John Elizabeth Stintzi Recommends...

I often find, while stuck in the mire of a book—when progress feels stalled—the best thing I can do is to teleport through space and time to a different part of the story. You may not think you have the power to teleport through space and time, but I’m here to unlock that skill for you, and recommend that you use it. With my second novel, My Volcano, I performed this space-time teleportation very liberally, writing much of the narrative this way. I’d sit down with whatever bizarre premise excited me most at that moment, then write it out and let future me find the place for it. When I reached the endgame on the first full draft of my first novel, Vanishing Monuments (Arsenal Pulp Press, 2020), I went so far as to write down the scenes I knew I needed on pieces of paper, and then pulled two or three at random from a jar each day to write whichever sounded like the most fun (aka the easiest).

It can sometimes feel like cheating, and in some ways it is, to skip the hard part that’s holding you back and write the future—whether that’s a scene from the next chapter, or even the book’s final pages. But if you’re like me and avoid rigid outlining—because it kills the creativity for me—teleporting into and writing the future can be the next best thing, showing you the path forward for those places where you’re stuck while those future scenes shine like beacons in the work.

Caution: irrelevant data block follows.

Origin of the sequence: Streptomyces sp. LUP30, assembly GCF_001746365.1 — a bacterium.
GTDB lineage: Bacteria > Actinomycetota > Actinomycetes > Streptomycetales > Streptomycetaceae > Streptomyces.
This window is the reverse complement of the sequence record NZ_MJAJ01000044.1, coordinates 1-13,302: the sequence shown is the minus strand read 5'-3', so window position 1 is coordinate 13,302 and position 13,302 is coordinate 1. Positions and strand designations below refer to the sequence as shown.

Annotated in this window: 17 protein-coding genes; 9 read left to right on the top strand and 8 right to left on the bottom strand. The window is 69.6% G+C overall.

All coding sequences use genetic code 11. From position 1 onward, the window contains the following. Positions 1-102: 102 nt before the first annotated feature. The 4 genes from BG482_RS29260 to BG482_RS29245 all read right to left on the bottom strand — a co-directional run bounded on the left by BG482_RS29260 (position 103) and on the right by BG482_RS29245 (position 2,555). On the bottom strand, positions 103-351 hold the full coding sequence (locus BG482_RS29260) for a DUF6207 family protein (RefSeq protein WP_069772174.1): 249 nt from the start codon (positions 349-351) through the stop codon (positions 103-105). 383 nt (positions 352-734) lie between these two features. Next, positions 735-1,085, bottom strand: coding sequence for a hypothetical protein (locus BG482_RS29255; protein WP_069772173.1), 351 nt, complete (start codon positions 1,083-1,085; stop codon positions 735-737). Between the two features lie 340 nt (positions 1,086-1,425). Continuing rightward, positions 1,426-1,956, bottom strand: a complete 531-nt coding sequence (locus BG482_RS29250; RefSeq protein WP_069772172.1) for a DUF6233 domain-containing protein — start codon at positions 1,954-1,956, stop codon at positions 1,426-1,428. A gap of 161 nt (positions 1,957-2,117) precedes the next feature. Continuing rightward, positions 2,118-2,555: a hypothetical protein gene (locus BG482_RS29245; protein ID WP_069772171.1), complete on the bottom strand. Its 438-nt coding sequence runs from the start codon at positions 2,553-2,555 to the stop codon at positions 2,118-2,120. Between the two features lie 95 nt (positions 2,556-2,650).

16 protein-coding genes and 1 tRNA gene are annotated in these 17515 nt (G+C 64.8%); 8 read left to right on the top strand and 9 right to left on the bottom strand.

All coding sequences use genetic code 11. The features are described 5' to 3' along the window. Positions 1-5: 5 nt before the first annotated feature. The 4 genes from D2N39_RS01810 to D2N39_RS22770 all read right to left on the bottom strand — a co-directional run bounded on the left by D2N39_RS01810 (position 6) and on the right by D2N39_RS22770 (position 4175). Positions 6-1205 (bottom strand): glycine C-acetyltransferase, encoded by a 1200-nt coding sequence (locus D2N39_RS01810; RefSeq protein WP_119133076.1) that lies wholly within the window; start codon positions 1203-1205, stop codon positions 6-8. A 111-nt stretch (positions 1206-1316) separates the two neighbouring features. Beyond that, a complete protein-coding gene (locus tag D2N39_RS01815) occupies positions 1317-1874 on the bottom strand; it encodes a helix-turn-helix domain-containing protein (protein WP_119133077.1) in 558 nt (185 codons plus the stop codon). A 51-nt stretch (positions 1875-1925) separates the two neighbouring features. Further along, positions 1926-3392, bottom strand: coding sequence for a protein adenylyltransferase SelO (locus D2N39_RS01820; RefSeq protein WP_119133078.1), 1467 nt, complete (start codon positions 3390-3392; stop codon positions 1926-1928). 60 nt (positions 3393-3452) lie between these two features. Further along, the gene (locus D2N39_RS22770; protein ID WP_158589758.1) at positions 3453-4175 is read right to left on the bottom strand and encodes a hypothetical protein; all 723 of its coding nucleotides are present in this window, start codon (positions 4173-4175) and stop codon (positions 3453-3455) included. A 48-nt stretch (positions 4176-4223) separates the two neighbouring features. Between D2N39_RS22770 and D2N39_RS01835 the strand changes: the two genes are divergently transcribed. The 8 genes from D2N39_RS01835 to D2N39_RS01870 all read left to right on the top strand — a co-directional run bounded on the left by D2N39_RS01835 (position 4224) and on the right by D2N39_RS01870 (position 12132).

And don’t worry, you can still change the future when you get there. Fiction isn’t an immutable prophecy, and nothing is set in stone but stone.
—John Elizabeth Stintzi, author of My Volcano (Two Dollar Radio, 2022)